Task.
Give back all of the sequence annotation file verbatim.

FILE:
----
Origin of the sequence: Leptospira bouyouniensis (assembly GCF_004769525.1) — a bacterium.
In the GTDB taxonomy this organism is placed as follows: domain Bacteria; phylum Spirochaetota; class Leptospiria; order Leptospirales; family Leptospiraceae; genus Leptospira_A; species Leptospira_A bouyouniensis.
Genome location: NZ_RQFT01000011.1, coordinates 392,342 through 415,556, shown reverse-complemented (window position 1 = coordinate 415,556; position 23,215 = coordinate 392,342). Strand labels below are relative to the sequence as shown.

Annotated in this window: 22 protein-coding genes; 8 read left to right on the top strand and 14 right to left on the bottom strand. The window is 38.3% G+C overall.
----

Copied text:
Origin of the sequence: Leptospira bouyouniensis (assembly GCF_004769525.1) — a bacterium.
In the GTDB taxonomy this organism is placed as follows: domain Bacteria; phylum Spirochaetota; class Leptospiria; order Leptospirales; family Leptospiraceae; genus Leptospira_A; species Leptospira_A bouyouniensis.
Genome location: NZ_RQFT01000011.1, coordinates 392,342 through 415,556, shown reverse-complemented (window position 1 = coordinate 415,556; position 23,215 = coordinate 392,342). Strand labels below are relative to the sequence as shown.

Annotated in this window: 22 protein-coding genes; 8 read left to right on the top strand and 14 right to left on the bottom strand. The window is 38.3% G+C overall.